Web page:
Still cool after all these years |

Still cool after all these years

An icon for an Icon.

Aspen skiing icon Dick Durrance has been selected by Tecnica USA to promote its Icon series ski boots. Tecnica advertisements that are running in current editions of magazines like Ski and Skiing feature a classic 1937 photo of Durrance.

The photo shows Durrance really working the edges of his skis, tilting sideways at a 45 degree angle as he’s ripping down the slope, throwing a rooster tail of snow behind. It’s the kind of photo that suggests Durrance put the “extreme” into extreme skiing about six decades before that catch phrase caught on.

What makes the black-and-white photo really stand out is Durrance’s ski boots. Tecnica used computer technology to adorn Dick with an orange pair of Icon series ski boots.

Leslie Baker-Brown, marketing director of Tecnica USA, said staffers brainstormed last year on who would be fitting to promote the boots. Durrance was among those selected because he was, as the ads say, “America’s first great ski racer.”

She believes Durrance still has high name recognition among skiers young and old.

“I think if they’re familiar with skiing and skiing history they know who he is,” she said. For those who don’t, “the photo shows great technique, especially for the equipment he had.”

Durrance realizes the photo is an attention grabber. “It’s had the hell used out of it,” he chuckled.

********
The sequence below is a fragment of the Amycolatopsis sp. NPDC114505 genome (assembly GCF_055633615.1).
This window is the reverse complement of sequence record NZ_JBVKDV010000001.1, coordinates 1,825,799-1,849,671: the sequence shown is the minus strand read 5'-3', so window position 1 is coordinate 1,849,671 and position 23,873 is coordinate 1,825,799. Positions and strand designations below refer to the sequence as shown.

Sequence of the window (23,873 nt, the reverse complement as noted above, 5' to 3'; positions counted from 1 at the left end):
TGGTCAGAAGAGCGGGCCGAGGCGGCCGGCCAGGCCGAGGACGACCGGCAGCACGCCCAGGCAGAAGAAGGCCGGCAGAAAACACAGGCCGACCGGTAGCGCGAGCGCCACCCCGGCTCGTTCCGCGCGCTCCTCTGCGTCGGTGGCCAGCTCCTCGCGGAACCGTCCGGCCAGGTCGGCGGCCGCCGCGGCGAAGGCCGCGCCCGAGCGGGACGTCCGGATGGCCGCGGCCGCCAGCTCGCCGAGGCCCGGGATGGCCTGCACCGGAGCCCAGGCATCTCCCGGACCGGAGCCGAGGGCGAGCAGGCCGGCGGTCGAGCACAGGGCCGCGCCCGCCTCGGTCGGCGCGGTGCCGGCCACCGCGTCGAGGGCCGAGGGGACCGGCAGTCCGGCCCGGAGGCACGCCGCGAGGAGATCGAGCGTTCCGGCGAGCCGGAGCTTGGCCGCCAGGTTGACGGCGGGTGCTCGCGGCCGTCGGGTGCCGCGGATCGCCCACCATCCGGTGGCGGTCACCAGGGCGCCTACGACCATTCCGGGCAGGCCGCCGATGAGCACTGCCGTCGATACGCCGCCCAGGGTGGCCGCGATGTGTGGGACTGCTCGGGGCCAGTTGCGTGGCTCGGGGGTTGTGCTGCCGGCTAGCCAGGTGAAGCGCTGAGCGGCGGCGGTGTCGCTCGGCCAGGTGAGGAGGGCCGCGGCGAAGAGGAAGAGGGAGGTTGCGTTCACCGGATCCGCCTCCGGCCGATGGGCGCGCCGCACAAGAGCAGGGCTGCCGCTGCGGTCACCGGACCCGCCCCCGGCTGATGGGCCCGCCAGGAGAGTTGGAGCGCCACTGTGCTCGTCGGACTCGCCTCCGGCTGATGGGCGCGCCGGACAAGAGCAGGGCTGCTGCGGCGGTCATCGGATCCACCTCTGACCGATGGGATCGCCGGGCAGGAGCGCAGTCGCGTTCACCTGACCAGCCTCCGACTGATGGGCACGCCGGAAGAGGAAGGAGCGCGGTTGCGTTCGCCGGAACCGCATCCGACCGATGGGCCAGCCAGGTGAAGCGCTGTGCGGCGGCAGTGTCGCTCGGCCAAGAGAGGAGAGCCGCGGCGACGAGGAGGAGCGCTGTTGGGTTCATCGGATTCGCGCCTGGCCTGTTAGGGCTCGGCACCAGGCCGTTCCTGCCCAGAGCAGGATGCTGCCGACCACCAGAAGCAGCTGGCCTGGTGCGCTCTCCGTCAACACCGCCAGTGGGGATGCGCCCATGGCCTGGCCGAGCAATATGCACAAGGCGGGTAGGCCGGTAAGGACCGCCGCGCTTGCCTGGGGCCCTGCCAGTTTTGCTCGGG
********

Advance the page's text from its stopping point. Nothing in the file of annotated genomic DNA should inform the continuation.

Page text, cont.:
It’s been part of a Aspen Skiing Co. marketing campaign and used numerous times in ski publications.

The photo was taken by Steve Bradley while they were skiing on the Ball Glacier of Mount Cook. Durrance, Bradley and a couple of other friends took that summer off to travel in New Zealand and Australia.

By then, Durrance had already made a name for himself in ski racing. He was a four-time national champion at Dartmouth and, according to the book “Aspen Skiing, The First Fifty Years,” he was “the only Yankee ever to beat the Europeans on their own turf.”

Durrance took time off from his studies in 1936 to participate in the Winter Olympics in Garmisch, Germany. He placed eighth in the slalom and 10th in the downhill.

He’s modest about the label of America’s first great ski racer.

“There weren’t many racers then,” he said. “We were just beginning.”

Durrance, 84, went on to make numerous contributions to skiing in Aspen. He put Aspen on the international skiing map when he brought the World Championships here in 1950.

Durrance said Tecnica representatives called him out of the blue one day and offered $3,000 to use his classic 1937 photo in their ad campaign.

“I was surprised. It was really nice of them to do it,” he said.

He isn’t the only Aspen icon that will be used in the Icon ads. Baker-Brown said a black-and-white photo of native daughter Kate McBride participating in the 24 Hours of Aspen endurance race will start appearing in ski publications beginning with the October edition of Skiing.

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